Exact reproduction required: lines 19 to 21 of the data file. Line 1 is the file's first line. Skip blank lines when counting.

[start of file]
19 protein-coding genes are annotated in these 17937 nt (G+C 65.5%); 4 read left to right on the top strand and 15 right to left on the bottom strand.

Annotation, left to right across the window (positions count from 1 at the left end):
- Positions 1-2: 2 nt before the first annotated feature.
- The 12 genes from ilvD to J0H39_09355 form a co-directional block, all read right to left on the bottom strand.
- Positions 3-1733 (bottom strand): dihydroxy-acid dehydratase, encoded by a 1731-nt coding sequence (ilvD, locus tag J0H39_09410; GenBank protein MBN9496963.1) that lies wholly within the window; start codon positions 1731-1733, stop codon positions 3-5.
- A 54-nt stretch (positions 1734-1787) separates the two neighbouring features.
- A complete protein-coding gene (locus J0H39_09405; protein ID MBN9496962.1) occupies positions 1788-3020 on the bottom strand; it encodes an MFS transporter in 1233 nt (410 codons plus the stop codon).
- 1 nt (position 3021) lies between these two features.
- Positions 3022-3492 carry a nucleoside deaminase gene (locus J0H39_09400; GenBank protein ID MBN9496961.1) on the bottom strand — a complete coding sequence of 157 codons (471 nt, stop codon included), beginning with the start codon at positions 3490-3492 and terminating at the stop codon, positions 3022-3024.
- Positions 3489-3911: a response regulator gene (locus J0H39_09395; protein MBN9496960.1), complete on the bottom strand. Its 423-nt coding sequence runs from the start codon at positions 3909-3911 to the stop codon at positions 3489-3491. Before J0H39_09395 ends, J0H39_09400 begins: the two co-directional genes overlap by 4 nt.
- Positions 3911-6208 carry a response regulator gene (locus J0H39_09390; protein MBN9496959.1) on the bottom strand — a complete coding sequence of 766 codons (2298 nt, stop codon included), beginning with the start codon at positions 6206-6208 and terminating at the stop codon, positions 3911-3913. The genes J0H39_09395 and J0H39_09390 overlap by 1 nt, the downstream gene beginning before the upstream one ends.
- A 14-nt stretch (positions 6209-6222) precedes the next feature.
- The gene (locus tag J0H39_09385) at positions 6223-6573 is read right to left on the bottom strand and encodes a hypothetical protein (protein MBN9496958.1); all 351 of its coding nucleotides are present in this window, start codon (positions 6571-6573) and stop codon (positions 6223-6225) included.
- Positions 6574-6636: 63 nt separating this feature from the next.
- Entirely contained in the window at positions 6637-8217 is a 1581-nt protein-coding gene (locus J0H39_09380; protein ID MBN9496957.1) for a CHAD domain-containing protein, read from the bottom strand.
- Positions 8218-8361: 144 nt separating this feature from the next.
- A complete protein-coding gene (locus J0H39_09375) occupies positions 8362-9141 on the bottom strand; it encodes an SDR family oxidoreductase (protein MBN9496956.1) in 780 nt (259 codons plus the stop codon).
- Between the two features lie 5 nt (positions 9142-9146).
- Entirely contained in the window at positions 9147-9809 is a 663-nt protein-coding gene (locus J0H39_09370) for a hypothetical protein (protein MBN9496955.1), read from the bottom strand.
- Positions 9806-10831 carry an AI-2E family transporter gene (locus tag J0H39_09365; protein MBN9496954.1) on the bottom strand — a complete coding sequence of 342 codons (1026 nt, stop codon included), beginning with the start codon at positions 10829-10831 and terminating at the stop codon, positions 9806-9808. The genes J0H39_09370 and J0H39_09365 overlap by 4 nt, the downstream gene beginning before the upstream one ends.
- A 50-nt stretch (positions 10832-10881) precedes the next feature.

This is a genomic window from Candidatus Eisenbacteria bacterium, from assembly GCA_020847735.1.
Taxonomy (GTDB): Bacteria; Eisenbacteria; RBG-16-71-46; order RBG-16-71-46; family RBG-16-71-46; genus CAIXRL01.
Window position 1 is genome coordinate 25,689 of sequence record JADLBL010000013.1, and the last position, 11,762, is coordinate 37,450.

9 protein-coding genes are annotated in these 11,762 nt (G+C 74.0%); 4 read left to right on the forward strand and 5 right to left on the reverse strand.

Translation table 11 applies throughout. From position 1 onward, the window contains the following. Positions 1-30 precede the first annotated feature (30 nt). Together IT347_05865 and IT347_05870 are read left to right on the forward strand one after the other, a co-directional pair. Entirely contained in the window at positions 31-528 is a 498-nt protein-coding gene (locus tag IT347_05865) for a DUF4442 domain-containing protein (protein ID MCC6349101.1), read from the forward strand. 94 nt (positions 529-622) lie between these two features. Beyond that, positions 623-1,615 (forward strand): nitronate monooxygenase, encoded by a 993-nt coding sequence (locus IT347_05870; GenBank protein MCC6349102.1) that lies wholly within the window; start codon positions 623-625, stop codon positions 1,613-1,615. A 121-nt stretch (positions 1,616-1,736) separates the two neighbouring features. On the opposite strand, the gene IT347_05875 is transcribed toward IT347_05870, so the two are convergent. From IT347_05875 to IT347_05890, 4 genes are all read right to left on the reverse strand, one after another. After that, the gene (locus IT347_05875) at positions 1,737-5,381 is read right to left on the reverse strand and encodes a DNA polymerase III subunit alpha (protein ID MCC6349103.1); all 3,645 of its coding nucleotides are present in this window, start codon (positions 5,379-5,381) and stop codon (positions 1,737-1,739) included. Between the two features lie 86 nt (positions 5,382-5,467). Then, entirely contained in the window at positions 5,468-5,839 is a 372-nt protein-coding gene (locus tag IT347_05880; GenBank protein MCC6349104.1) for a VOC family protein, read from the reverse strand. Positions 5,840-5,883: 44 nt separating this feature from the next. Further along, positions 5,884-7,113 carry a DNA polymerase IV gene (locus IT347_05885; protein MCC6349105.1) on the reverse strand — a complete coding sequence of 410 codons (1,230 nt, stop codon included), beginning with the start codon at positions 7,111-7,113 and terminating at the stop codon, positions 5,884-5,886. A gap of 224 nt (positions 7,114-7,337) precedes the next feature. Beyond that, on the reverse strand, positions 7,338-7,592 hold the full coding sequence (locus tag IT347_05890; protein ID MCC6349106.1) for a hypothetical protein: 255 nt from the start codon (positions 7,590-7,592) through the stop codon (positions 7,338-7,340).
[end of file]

- Entirely contained in the window at positions 9147-9809 is a 663-nt protein-coding gene (locus J0H39_09370) for a hypothetical protein (protein MBN9496955.1), read from the bottom strand.
- Positions 9806-10831 carry an AI-2E family transporter gene (locus tag J0H39_09365; protein MBN9496954.1) on the bottom strand — a complete coding sequence of 342 codons (1026 nt, stop codon included), beginning with the start codon at positions 10829-10831 and terminating at the stop codon, positions 9806-9808. The genes J0H39_09370 and J0H39_09365 overlap by 4 nt, the downstream gene beginning before the upstream one ends.
- A 50-nt stretch (positions 10832-10881) precedes the next feature.